- I loved the way Meurs invited us to all spiritually participate in sacrament prayers. The overall talk for me was a great reminder of the atonement and the sacred nature of the sacrament.
- I loved that an Australian gave a talk that reflects my experience, and the experiences of others who live in such tiny branches.
- I am hopeful that Meurs’ experience in these tiny branches might have an effect in showing that sometimes women NEED priesthood keys. I am hopeful that he might be a voice for women because he knows what it is like to be in an area when no male over 12 shows up for church so no one can partake in the sacrament. I know this is a long shot, but yet I hope.
I loved Russel M. Nelson’s talk, Joy and Spiritual Survival. It was a great reminder that even in times of stress, we can feel joy. The emphasis was on finding joy through Christ, and Nelson, in addition to quoting Eliza R. Snow (Amen, brother!), philosophised that Christ Himself survived the cross by focusing on joy. He taught, “As our Savior becomes more and more real to us and as we plead for His joy to be given to us, our joy will increase.” It really is a powerful talk worth reading and pondering.
Lastly, I really loved Lynn G. Robbins’ talk, The Righteous Judge. The talk included this treasure: “The word discipline comes from the Latin word discere, “to learn,” or discipulus,“learner,” making a disciple a student and follower. To discipline in the Lord’s way is to lovingly and patiently teach.” This quote really inspired me. I have long been taught that to discipline is to love. But though the concept of teaching as an essential part of discipline is obvious, I found the reminder to be powerful. He also explained, “This scripture (3 Nephi 11:29) teaches us to reprove “when moved upon by the Holy Ghost,” not when moved upon by anger. The Holy Ghost and anger are incompatible.” Robbins taught this in connection with parents when moved to discipline children. His words were adamant that parents have the Holy Ghost with them. I am a long-time anti-spanking, anti-smacking advocate, and I was grateful for this direction and reminder that parenting need not involve violence against children.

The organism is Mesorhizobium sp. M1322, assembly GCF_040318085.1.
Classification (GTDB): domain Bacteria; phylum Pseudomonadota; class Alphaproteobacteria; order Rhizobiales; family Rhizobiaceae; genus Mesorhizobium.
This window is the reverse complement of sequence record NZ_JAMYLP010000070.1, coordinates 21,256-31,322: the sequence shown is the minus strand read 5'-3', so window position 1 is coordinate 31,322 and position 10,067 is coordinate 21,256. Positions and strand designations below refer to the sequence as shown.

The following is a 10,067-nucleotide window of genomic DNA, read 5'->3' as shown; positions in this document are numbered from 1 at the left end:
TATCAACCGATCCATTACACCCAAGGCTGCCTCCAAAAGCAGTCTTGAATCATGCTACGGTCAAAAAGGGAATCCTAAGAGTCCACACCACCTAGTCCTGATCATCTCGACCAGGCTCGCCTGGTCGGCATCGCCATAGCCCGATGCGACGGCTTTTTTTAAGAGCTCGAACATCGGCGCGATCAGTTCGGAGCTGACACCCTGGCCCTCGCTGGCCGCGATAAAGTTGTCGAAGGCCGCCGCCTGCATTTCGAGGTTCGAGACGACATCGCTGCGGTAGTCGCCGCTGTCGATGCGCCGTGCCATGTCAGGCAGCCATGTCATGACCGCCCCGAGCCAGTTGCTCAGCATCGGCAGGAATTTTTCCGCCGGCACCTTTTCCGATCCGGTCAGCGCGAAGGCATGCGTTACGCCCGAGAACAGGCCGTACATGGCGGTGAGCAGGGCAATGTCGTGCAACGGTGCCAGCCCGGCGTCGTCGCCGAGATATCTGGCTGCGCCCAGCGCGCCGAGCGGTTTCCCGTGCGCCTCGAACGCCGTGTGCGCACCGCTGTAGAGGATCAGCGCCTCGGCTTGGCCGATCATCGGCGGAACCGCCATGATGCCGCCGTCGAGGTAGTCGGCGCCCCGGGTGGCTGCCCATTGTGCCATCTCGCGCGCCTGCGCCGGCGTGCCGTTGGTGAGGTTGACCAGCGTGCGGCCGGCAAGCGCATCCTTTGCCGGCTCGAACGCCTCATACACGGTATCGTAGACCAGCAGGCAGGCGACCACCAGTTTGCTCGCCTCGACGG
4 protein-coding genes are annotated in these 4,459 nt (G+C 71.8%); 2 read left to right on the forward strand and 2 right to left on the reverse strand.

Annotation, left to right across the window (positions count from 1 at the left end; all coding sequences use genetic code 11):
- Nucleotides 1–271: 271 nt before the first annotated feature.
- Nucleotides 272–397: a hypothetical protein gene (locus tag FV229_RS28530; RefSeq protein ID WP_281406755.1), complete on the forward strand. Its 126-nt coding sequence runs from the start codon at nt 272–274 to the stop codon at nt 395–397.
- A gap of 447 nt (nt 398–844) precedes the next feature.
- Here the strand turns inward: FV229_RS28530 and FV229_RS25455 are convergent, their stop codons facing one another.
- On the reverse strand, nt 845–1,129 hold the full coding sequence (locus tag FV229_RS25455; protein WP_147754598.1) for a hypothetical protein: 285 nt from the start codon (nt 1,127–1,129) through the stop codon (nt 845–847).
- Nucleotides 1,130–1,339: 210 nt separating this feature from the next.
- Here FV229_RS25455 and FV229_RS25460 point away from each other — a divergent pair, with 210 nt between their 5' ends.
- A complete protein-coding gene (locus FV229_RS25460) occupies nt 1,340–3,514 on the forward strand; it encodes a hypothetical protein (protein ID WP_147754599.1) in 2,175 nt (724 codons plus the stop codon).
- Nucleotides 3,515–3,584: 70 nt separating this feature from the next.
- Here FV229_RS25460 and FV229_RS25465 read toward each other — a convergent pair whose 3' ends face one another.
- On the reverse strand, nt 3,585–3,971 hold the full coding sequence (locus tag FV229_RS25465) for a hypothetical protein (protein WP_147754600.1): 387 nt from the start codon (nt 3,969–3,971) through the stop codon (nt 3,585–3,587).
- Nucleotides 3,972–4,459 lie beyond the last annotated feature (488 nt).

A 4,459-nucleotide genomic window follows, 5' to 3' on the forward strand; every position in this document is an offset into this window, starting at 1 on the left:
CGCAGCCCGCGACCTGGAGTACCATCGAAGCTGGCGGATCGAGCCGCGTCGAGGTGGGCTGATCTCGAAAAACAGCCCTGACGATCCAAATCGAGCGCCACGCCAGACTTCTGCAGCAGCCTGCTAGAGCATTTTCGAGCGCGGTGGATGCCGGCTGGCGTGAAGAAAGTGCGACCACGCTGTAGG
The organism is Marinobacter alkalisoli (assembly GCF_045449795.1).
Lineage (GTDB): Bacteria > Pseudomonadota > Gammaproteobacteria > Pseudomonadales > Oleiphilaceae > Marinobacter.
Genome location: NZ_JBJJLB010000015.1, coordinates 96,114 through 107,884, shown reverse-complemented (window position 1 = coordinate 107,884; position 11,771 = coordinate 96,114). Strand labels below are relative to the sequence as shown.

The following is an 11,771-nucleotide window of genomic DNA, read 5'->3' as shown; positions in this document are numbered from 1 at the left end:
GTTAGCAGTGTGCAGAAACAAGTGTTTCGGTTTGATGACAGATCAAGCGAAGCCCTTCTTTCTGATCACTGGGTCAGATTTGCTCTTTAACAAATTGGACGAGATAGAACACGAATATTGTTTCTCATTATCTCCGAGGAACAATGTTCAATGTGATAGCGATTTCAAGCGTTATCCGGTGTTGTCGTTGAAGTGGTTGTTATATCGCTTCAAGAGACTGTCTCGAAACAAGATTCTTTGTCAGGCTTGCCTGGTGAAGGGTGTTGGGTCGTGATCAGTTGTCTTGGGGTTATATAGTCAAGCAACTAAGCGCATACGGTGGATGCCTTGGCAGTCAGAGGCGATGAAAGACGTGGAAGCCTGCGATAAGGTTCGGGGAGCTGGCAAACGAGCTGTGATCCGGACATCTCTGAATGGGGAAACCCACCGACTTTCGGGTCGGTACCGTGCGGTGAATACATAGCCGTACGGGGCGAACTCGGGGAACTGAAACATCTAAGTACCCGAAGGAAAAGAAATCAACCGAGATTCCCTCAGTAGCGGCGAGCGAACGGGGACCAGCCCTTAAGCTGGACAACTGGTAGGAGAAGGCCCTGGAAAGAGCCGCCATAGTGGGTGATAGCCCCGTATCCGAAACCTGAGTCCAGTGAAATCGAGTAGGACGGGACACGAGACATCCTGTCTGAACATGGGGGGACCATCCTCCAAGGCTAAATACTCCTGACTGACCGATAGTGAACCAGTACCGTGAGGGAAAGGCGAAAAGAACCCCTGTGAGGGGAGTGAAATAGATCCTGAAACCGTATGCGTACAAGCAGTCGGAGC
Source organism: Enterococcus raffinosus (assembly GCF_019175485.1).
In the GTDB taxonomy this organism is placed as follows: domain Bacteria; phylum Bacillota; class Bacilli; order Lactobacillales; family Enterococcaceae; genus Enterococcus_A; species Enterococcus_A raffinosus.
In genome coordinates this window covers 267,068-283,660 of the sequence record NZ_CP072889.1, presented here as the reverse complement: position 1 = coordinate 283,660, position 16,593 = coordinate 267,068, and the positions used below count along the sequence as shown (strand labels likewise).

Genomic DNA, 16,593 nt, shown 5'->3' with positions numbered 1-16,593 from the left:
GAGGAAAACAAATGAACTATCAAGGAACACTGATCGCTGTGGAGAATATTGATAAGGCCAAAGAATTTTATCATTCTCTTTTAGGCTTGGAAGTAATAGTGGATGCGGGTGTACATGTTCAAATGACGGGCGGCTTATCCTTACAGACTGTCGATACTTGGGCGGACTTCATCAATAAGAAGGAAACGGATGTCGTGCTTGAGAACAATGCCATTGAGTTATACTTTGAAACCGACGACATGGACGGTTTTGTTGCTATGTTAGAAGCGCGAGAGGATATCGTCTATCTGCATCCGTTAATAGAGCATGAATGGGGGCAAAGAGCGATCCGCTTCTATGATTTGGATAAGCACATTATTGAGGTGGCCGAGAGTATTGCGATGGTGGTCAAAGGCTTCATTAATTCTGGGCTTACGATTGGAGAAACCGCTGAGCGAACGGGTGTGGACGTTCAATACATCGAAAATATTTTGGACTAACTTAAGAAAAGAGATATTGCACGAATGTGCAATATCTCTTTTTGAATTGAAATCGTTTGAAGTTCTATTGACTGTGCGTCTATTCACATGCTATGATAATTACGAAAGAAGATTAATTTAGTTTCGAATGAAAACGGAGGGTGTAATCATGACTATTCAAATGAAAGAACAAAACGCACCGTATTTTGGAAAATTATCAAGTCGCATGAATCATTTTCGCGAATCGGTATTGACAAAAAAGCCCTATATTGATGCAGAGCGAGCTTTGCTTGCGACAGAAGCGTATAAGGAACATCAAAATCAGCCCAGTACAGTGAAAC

That’s my favourites list! You might have other talks you feel inspired to share with the women you visit teach. But to be sure, there are two talks that I recommend NOT sharing. The first is Bonnie Oscarson’s Rise Up in Strength. I am an advocate for women suffering from infertility, and her words in this talk are a vicious, suicidal trigger for women who struggle with reproductive issues. Skip it. It’s bad news. The second is M. Russel Ballard’s To Whom Shall We Go? I know too many church members who are finding peace in non-Mormon, Christian congregations—peace that is absent in their Mormon home wards. I found this talk to be a push for those who are struggling with the church to just leave. Sure, if people want to leave, then that is their choice. BUT telling people to leave the church is not what visiting teaching is about. Skip this talk for sure.
What talks did you like best at the October 2016 General Conference? What talks or messages do you plan to share with the women you visit teach?